(Sorry, no spoilers!)

I found the anecdote so much in the nature of Jim Lane that I often read that part of my book at my book talks. I also wanted to use that anecdote in a story. My idea was to have Captain Jason Ayers, commander of the Victory, be asked by a former superior to help him deal with corrupt business bosses in advance of a colonial election. Ayers does some research; the bosses are put in their place.

One of the keys to using research is to find a story within the material. Some incidents are a story. Most will only hint at one. There might be a beginning and a middle but no end. There might be a plot framework, but not enough detail for a full plot. It’s work and an opportunity.

It’s also important to consider ways to make the material fit into a new genre. Take that Lane story. How could I make it fit into a science fiction universe? I’d already established that in the Victory universe, planets in the Terran Federal Republic are either full members or colonies. Colonies are administered by the Republic, but have their own internal laws. Only when they become large enough to become full members do those laws change.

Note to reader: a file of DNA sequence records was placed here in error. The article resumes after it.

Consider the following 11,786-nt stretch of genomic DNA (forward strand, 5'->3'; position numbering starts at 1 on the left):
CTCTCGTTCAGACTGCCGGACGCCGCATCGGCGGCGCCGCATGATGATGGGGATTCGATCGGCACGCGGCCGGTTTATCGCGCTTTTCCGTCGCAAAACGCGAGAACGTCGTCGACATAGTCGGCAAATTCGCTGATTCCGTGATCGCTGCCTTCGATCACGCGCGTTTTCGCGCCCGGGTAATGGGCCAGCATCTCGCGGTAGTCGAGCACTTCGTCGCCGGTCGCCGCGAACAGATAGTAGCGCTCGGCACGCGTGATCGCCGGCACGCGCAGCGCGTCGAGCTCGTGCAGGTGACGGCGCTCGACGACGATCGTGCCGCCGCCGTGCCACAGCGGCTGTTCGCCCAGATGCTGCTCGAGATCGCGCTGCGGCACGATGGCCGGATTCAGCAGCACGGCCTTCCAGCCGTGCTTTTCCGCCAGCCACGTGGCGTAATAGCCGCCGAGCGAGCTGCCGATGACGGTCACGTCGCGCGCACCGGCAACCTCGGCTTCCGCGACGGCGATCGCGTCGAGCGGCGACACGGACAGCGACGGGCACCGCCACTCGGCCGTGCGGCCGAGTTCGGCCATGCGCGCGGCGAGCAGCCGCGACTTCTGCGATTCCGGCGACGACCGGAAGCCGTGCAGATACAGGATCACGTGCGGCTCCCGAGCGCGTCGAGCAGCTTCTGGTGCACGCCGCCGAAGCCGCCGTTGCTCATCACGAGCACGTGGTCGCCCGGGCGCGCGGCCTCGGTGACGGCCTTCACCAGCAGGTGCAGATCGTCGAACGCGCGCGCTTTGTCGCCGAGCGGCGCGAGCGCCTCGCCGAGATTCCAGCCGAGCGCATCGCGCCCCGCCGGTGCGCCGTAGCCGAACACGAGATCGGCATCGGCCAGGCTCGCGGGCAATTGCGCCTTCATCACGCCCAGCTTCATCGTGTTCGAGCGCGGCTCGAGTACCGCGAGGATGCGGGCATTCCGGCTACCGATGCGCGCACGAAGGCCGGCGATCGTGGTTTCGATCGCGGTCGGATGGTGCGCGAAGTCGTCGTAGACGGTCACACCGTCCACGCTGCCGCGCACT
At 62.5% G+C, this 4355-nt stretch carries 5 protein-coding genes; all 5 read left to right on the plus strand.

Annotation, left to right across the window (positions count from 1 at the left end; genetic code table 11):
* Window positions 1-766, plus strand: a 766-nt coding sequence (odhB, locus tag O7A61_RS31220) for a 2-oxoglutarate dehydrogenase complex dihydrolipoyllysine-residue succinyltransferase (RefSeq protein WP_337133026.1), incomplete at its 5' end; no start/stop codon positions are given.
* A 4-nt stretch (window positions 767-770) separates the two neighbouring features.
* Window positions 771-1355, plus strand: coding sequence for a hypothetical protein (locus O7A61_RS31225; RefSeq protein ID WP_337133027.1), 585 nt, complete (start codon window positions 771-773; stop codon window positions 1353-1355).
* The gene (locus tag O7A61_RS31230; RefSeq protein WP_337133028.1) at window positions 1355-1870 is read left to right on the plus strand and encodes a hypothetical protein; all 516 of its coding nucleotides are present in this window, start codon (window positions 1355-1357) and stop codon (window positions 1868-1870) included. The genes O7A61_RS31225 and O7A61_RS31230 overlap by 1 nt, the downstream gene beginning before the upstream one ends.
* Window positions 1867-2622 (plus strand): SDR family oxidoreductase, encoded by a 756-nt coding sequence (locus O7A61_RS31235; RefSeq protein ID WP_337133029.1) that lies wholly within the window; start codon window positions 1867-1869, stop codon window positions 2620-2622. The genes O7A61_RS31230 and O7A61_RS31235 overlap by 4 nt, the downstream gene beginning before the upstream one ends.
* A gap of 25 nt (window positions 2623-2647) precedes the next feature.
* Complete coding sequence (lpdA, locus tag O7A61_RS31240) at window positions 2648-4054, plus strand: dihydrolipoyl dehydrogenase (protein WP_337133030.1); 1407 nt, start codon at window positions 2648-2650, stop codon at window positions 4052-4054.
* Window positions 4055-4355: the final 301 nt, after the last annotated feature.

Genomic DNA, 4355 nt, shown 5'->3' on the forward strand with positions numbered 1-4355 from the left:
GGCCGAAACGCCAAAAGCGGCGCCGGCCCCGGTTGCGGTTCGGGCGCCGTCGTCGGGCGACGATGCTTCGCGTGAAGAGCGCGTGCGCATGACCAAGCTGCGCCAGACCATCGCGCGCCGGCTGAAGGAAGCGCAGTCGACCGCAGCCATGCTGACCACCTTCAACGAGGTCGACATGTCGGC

That was the way for me to use the Lane anecdote. The story would be set on a colony world where the bosses still influenced local politics. It would revolve around an election for colonial governor.

I believe that finding the right source material is helpful, too. Local history is an ideal source. It’s not likely to have been used before. Since we’re talking about using history as fictional inspiration, you don’t have to worry about whether or not the material is factually correct. It’s the idea that counts, not the number of references invoked.

I’ll be winding down my nonfiction writing over the next few years. I’m running out of subjects that I care enough about to spend the time and money it takes to produce a book. I do expect to continue to use what I’ve researched in my science fiction and fantasy. I still have plenty of story material on hand to keep me writing.

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About Robert Collins